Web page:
I vow to love and serve you as long as we both shall live.

(Pours Micah a shot)

I take you with all your faults and strengths as I offer myself to you—with all my faults and strengths.

I vow to help you when you need help, and turn to you when I need help.

And with this ring, I take you to be my lawfully wedded husband, my constant friend, my partner in crime, and my love from this day forward.

OFFICIANT:

Micah, pick up Liz’s ring, and repeat after me.

MICAH:

Liz, I want to spend the rest of my life with you.

I vow to love and serve you as long as we both shall live.

(Pours Liz a shot)

I take you with all your faults and strengths as I offer myself to you—with all my faults and strengths.

I vow to help you when you need help, and turn to you when I need help.

And with this ring, I take you to be my lawfully wedded wife, my constant friend, my partner in crime, and my love from this day forward.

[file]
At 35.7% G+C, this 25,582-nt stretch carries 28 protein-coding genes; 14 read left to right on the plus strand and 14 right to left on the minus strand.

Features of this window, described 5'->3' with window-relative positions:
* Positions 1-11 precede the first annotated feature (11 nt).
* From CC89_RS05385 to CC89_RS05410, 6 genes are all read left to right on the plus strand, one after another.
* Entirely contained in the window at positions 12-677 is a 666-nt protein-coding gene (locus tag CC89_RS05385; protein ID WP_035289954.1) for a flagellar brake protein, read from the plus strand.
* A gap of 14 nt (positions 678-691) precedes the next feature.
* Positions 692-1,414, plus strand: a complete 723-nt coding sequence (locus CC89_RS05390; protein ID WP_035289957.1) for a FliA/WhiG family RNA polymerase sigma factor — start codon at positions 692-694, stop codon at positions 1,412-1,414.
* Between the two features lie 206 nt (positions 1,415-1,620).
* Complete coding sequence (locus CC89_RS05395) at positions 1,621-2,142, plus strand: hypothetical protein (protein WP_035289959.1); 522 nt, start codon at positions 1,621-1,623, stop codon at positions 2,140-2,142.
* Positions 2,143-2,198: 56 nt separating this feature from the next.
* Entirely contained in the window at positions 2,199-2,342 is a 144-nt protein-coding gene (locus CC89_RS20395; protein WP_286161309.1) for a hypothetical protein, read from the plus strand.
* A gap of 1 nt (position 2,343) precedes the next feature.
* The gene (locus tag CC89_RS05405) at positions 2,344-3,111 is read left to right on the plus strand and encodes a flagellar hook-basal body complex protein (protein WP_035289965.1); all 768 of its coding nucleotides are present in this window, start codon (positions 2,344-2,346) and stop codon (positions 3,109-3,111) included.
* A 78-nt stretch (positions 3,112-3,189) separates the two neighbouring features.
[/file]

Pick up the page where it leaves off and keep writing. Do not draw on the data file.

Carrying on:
OFFICIANT:

Now that you have given yourselves to each other with solemn vows, and the giving and receiving of rings, in front of God and all who are assembled here—it is with great joy that I pronounce you husband and wife.

You may now seal your vows with a kiss.

(Kissing!)

And finally, you may begin your marriage how you began your relationship: with a strong drink on a weekday. Cheers to Mr. and Mrs. Micah Johnson!

Couple kissing in the courthousePhoto by Katherine O’Brien via Our Civil Wedding Ceremony

A WEDDING CEREMONY SCRIPT FOR A CIVIL WEDDING

Rachel and Eric had an early morning civil wedding in a courtroom in Houston. The two wrote their own vows and invited friends up for readings, and the entire wedding was over by 10:20 a.m. 

READING #1: AN EXCERPT FROM THE MASSACHUSETTS SUPREME JUDICIAL COURT ­DECISION THAT MADE THE STATE THE FIRST TO AUTHORIZE GAY MARRIAGE